I have been thinking about the difference between scars and wounds.
A scar is a visible reminder that you were once wounded but now you've healed. You have scar tissue - skin that is tougher than parts of your body where you've never been hurt. However, scar tissue has drawbacks - things will never be the same as if the hurt had never happened. Yes, you are tougher, and yes, you've learned things to avoid the hurt. But now you are not tender anymore, your innocence on what causes pain is gone.
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A wound is something that is not healed yet. You have to nurse your wound, treat it with tender loving care, cover it and protect it. Because if something were to touch that wound ... well, you might go all kinds of crazy to defend that wound.
Obviously, I'm not just talking about physical scars and wounds but also emotional ones.
Sometimes our scars and wounds are caused by something we ourselves have done. I'll never forget the day I was chauffeuring our oldest daughter to a girls' softball game. She had always been curious about the cigarette lighter in the car and that day, on a whim, decided to stick her finger in the lighter before I could stop her. When she howled in pain, I looked at her incredulously and asked her why she did such a thing. "I just always wondered what would happen if I did," she cried. So she had to somehow wear her ball-glove over her throbbing finger and still play because her little team needed every player or would have to default.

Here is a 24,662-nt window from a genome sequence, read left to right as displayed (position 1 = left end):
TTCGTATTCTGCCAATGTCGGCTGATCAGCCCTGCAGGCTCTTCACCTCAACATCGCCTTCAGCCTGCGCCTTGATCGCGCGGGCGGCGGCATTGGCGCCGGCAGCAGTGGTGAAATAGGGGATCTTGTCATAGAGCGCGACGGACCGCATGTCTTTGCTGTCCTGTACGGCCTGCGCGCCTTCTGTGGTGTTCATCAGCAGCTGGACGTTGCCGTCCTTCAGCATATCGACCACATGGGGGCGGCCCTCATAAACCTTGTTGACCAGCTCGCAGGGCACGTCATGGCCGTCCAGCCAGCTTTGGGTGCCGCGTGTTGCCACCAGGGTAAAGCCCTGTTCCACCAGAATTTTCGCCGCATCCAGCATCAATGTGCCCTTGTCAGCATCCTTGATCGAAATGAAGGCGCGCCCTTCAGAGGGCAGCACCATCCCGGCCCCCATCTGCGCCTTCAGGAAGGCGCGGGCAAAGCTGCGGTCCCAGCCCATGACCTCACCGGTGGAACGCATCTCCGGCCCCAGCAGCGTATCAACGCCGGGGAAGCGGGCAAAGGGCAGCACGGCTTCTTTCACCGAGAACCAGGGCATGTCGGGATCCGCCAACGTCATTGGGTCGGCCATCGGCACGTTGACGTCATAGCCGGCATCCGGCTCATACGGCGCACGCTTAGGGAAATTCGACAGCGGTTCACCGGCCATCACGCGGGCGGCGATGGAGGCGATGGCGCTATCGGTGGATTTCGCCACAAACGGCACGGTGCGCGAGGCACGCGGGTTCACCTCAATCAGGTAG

In the same way, some of our decisions cause us pain. We should have known better but we did it anyway. No one to blame but ourselves.
What hurts worse, though, is when others have wounded us. Hurts from way back, even childhood, can still be inside us though we might look perfectly fine on the outside.
I carry a couple scars from things said to me in childhood such as the neighbor who told me my neck was too short or the coach who told me I ran like an elephant. (I wrote about those things here.) I call them scars because the sting of hurt has subsided but they are still there. I haven't forgotten them, but I've toughened up and will sometimes make fun of myself about my neck or my running abilities. I mostly try my best to avoid showing these scars by trying to draw focus away from my short neck and never running where people could see.
I'd rather be scarred, though, than nurse an open wound. Open wounds stink. When you are holding a grudge against someone who has hurt you, you become bitter. It shows in your attitude. You become a crabby Patty, or even worse, rush to hurt someone before they might hurt you.
The best way to turn an emotional wound into a scar? Forgive. Forgiveness is more for you than the other person. It turns the bitter churning thoughts off and softens your heart. Because the truth is, we all need forgiveness. We've all messed up. You sow what you reap, so if you sow forgiveness, you can be forgiven.
And then, proudly display that scar. You earned it.
This post was written in response to Writer's Workshop prompt # 4. Write a blog post inspired by the word: Scarred. I've been scarred, you've been scarred. Why not show each other our scars? Leave a comment and share.
If you'd like to link up one of your posts, visit Kat Bouska's blog at Mama's Losin' It.